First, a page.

About a million people in the U.S. are diagnosed with skin cancer every year. According to current estimates, 40 to 50 percent of Americans who live to age 65 will have skin cancer at least once in their lifetime. Although anyone can get skin cancer, the risks are greatly increased if you have fair skin that freckles easily — often with red or blond hair and blue or lightcolored eyes. Fortunately, even though skin cancer is the most common type of cancer, it is not the reason for most cancer deaths.
Types of Skin Cancer
The two most common kinds of skin cancer are basal cell carcinoma and squamous cell carcinoma — often called non-melanoma skin cancer. Basal cell carcinoma accounts for more than 90 percent of all skin cancers in the U.S. It is a slow-growing cancer that seldom spreads to other parts of the body. Squamous cell carcinoma also rarely spreads, but does so more often than basal cell carcinoma. Melanoma is another type of cancer that occurs in the skin in the melanocytes or the pigment cells. Of the three, melanoma is the most aggressive, and with metastasis can result in death.
Causes of Skin Cancer
Ultraviolet (UV) radiation from the sun is the main cause of skin cancers. Even artificial sources of UV radiation, such as sunlamps and tanning beds, have been linked to causes of skin cancer. People who live in areas that get high levels of UV radiation from the sun are more likely to get skin cancer. And, as you guessed, in fair skin colored people. Most skin cancer appears after age 50, but the sun’s damaging effects begin at an early age. Therefore, protection should start in childhood. Protective clothing such as sun hats and long sleeves can block out the sun’s harmful rays. Also, lotions that contain sunscreen can protect the skin. Sunscreens are rated in strength according to a sun protection factor (SPF) which ranges from 2 to 30 or higher. Those rated 15 to 30 block most of the sun’s harmful rays.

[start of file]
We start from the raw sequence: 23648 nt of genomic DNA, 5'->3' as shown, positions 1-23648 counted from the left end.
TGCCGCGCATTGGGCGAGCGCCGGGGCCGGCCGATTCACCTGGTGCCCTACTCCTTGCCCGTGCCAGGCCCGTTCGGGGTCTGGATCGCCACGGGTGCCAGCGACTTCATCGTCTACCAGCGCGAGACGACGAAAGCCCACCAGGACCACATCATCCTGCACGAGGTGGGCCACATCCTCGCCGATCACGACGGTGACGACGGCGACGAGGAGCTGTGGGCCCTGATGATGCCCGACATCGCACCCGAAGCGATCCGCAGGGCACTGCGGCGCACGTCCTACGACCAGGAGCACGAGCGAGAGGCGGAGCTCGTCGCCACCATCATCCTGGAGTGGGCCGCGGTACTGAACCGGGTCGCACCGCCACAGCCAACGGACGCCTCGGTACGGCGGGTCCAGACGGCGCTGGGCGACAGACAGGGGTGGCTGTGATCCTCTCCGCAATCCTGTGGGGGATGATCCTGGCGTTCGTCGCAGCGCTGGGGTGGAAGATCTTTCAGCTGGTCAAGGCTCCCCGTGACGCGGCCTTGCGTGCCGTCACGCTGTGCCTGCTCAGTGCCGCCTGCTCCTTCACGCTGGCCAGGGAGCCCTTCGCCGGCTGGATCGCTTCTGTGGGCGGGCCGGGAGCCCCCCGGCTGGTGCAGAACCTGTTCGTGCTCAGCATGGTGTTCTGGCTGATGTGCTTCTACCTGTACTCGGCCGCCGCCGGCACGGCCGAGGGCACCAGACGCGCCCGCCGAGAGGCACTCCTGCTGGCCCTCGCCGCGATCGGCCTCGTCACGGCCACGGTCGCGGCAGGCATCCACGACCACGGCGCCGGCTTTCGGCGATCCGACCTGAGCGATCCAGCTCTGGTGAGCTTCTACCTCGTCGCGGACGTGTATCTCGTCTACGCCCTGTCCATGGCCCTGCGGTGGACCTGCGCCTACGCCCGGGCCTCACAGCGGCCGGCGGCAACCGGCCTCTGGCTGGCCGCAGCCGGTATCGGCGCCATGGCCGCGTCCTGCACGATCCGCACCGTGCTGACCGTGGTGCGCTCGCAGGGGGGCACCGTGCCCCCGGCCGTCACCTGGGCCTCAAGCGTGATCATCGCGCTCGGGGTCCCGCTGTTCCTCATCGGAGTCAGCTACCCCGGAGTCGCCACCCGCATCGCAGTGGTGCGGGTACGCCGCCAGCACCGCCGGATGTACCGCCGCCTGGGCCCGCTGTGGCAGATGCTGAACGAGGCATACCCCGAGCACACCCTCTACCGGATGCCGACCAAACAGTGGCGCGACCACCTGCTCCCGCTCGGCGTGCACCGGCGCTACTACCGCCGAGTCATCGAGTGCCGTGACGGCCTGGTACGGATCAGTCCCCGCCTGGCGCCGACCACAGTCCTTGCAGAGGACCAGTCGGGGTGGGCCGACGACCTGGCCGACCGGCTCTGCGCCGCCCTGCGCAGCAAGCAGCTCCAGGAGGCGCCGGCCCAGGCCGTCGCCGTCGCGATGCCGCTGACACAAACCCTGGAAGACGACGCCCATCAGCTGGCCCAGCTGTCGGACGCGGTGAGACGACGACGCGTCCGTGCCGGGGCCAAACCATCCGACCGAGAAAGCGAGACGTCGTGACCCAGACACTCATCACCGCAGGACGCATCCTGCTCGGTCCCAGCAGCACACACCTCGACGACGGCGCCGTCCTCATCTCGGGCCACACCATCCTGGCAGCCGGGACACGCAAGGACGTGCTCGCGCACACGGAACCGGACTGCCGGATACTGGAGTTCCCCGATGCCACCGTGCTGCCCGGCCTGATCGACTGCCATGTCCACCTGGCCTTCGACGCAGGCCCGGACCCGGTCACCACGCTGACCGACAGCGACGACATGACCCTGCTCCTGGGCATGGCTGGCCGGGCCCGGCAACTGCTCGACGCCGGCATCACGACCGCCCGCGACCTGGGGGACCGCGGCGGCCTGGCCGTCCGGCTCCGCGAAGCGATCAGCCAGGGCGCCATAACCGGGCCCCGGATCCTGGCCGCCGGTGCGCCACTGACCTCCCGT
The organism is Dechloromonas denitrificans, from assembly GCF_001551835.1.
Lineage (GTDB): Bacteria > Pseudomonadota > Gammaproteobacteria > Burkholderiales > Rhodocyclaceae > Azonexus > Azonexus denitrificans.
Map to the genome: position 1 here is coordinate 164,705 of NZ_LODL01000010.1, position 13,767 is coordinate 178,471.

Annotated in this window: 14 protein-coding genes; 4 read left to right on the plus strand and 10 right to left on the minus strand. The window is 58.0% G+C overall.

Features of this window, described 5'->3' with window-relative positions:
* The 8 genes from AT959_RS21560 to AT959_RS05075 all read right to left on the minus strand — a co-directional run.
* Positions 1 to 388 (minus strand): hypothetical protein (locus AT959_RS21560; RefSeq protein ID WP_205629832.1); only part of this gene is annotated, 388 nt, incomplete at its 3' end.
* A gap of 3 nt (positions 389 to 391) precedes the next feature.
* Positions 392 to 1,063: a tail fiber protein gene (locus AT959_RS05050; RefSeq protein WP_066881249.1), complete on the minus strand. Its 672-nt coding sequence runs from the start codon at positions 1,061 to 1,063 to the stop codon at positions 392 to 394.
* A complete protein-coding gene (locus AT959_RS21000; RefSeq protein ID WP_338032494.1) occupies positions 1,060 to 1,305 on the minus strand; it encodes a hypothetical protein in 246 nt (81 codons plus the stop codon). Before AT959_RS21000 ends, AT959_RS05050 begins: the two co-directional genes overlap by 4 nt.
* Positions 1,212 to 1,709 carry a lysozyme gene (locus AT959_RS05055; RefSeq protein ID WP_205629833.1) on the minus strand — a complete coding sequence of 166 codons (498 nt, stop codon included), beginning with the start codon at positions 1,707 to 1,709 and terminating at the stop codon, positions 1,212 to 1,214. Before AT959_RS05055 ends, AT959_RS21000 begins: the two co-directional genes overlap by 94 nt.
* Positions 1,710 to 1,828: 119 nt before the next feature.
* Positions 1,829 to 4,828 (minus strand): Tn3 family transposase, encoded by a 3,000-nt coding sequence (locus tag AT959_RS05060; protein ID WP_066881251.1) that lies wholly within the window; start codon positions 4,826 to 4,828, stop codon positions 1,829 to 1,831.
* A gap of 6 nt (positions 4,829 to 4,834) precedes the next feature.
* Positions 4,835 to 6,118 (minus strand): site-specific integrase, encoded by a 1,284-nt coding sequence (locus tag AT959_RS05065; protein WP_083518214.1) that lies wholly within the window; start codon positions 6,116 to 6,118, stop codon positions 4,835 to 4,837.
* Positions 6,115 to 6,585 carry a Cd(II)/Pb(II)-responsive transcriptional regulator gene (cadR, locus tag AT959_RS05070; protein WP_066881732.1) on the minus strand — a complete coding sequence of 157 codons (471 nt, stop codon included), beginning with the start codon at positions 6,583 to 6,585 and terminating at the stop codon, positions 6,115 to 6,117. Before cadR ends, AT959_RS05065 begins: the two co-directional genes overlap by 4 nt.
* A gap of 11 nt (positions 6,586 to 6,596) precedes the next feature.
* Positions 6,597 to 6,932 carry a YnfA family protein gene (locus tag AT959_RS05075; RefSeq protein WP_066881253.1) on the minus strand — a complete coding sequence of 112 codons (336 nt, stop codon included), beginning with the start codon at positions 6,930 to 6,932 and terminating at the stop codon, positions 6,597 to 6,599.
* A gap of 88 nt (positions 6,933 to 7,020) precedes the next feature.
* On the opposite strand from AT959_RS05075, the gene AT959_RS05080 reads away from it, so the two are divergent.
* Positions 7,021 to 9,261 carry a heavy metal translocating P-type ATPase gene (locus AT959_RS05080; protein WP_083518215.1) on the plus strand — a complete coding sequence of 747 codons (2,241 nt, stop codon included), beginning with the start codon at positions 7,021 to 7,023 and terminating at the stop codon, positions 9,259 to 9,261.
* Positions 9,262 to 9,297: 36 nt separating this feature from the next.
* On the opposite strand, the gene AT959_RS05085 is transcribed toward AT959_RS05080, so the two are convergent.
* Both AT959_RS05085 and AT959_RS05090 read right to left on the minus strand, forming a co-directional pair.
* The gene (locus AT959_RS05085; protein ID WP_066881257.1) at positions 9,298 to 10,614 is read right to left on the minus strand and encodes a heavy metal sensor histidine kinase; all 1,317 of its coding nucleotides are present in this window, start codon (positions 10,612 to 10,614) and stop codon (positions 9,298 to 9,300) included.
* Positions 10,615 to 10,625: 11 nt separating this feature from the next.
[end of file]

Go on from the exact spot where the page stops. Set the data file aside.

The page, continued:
Skin Cancer Treatment
Surgery is often used as a treatment for skin cancer. There are several types of surgery depending on the stage and location of the cancer. Shave biopsy — simple excision and formal excision of suspicious skin lesions — are the first steps for diagnosis and treatment. Management of skin cancer is based on the cell type, location of the tumor and extent of the tumor. Superficial skin cancers can often be “cured” by surgical excision alone. Dysplastic or abnormal appearing moles are sampled using a scalpel. The skin sample is sent off for a more detailed microscopic control so it can be determined whether all cancer has been removed.
When the doctor suspects a cancer has gone beyond stage 0, samples of the nearest lymph nodes may also be taken using a biopsy. The surgery is normally done using local anesthetic as an in-office procedure. The removed moles or skin samples will be analyzed and if they prove to be melanoma cancer, it may be necessary to have a second surgical operation to remove the entire melanoma, including some of the health skin around it to allow for safety margin. Possible treatments for advanced melanoma tumors are chemotherapy or radiation. At least 80 to 90 percent of all patients who have been diagnosed with a melanoma cancer can be cured with a good prognosis.
Develop a regular routine to inspect your body for any skin changes. If any growth, mole, sore or skin discoloration appears suddenly or begins to change, see a surgeon. Each of the skin cancer types can be treated if detected early.
Symptoms of Skin Cancer
The ABCs of skin cancer include:
A – Asymmetry. You should notice the general look of your moles or growth. For example, if one half of the mole or growth does not match the other half.
B – Border irregularity. If the edges of the growth are ragged, notched or blurred.
C – Color. The pigmentation of the growth is not uniform. Shades of tan, brown and black are present. Dashes of red, white and blue add to the mottled appearance.
D – Diameter. A width greater than six millimeters (about the size of a pencil eraser), can be an indicator of an abnormal skin growth. Generally, any new mole growth or non-healing skin ulcer should be a concern.